In the example shown below, the application’s composite SLO is 99.899% based on the following mathematical multiplication formula: 0.999 (SLO of service A) x 0.99999 (SLO of service B) = 0.9989901 (SLO of the application service).

A composite SLO is calculated based on the SLOs of its supporting sub-services.

Error budget

An error budget is an amount of acceptable buffer before an SLO is breached. For example, an uptime commitment of 99.9% per month means that a service can be down 43.83 minutes in a month without breaching the SLO. Suppose a service suffers 30 minutes of downtime during the first fifteen days of a month, leaving 13.83 minutes of error budget that the operations team can afford to spend before they fail to meet their objectives. 

Error budgets are traded off against the pace of innovation. In other words, a high velocity of code release in a production software environment supports innovation but causes instability. Companies that measure error budgets can course-correct their strategies mid-month. For example, if they have sustained outages in the early part of the month, they would instead focus their efforts on testing and documentation so as to reduce consumption of the Error Budget during the latter half of the month.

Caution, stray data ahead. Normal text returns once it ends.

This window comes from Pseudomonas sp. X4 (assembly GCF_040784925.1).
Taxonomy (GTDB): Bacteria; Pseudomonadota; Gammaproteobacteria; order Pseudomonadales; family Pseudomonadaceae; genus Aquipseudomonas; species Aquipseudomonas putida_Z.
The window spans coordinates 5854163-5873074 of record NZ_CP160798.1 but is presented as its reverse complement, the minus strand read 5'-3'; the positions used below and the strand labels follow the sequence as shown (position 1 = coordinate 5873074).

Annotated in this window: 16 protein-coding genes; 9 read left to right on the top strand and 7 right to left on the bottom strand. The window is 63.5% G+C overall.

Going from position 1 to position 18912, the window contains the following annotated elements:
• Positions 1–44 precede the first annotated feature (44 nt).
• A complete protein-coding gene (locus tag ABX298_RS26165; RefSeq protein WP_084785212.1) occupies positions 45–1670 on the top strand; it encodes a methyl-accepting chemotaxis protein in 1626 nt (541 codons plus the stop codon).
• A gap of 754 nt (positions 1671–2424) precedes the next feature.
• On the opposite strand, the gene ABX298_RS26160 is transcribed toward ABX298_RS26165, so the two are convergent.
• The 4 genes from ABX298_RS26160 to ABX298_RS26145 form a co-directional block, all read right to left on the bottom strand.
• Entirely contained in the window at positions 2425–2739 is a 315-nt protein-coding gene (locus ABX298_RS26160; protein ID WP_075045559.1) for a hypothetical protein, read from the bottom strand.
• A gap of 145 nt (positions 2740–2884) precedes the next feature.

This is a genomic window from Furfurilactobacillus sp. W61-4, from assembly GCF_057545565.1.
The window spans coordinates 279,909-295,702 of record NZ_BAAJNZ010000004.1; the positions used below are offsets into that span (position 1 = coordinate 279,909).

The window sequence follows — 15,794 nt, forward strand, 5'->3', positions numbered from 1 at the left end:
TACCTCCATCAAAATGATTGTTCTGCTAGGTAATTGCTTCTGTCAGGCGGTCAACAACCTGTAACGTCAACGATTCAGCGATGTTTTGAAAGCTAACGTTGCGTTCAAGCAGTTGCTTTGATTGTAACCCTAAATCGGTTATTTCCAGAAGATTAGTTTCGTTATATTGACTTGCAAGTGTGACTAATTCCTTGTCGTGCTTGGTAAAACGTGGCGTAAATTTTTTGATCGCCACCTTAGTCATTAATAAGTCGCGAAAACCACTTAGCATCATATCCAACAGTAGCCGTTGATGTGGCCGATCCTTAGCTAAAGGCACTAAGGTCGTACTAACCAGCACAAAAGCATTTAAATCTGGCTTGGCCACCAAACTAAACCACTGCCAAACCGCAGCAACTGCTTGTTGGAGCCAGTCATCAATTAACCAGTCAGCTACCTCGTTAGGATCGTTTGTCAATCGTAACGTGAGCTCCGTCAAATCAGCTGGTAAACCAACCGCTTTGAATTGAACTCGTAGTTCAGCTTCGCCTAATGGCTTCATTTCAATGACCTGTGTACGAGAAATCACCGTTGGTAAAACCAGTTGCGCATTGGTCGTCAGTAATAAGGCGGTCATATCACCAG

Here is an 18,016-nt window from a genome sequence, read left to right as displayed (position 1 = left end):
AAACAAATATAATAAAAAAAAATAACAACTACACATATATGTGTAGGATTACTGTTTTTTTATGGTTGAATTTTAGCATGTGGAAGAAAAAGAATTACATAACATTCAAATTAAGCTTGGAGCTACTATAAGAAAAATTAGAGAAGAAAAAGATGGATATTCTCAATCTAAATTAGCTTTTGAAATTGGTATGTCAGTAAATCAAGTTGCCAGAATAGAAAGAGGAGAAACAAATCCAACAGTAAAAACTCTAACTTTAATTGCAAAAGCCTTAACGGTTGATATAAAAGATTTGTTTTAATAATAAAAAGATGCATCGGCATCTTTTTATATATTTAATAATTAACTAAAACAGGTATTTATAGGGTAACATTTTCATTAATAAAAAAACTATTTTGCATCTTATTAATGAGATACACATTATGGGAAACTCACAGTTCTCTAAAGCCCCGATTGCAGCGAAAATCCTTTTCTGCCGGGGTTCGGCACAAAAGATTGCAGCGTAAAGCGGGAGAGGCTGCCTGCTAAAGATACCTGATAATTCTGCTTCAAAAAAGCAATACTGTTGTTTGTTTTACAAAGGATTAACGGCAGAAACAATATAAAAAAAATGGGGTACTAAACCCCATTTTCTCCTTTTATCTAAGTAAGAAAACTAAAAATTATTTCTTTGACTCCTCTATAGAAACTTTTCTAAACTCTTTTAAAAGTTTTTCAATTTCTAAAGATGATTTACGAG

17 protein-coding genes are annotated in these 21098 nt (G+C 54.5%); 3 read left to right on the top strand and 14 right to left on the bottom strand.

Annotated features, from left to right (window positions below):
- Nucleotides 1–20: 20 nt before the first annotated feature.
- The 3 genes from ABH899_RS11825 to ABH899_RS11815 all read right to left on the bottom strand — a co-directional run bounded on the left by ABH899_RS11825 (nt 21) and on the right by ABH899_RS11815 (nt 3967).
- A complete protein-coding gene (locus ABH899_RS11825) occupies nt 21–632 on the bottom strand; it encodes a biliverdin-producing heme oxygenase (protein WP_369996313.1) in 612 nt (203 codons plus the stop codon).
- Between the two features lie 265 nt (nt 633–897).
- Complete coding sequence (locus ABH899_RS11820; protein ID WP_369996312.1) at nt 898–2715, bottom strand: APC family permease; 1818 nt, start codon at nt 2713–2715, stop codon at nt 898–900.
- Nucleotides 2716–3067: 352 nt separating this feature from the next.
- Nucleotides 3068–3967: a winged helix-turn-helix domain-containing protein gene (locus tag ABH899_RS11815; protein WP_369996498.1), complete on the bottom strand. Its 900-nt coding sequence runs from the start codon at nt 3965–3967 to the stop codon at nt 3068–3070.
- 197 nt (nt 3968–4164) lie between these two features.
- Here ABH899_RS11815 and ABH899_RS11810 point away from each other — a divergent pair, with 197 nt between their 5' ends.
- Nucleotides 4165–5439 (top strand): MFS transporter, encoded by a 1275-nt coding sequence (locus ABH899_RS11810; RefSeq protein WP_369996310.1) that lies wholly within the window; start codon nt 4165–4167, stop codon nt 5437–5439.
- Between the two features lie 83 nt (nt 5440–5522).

Service-Level Agreement (SLA)

A service-level agreement (SLA) represents an agreement between a service provider and end-user that establishes service performance, accuracy, and availability standards (we refer to them collectively as service quality in this article) based on SLOs. By definition, SLAs involve a contractual obligation to the customers upon breach of the committed SLO values. 

SLA and SLO case study: An Internet Service Provider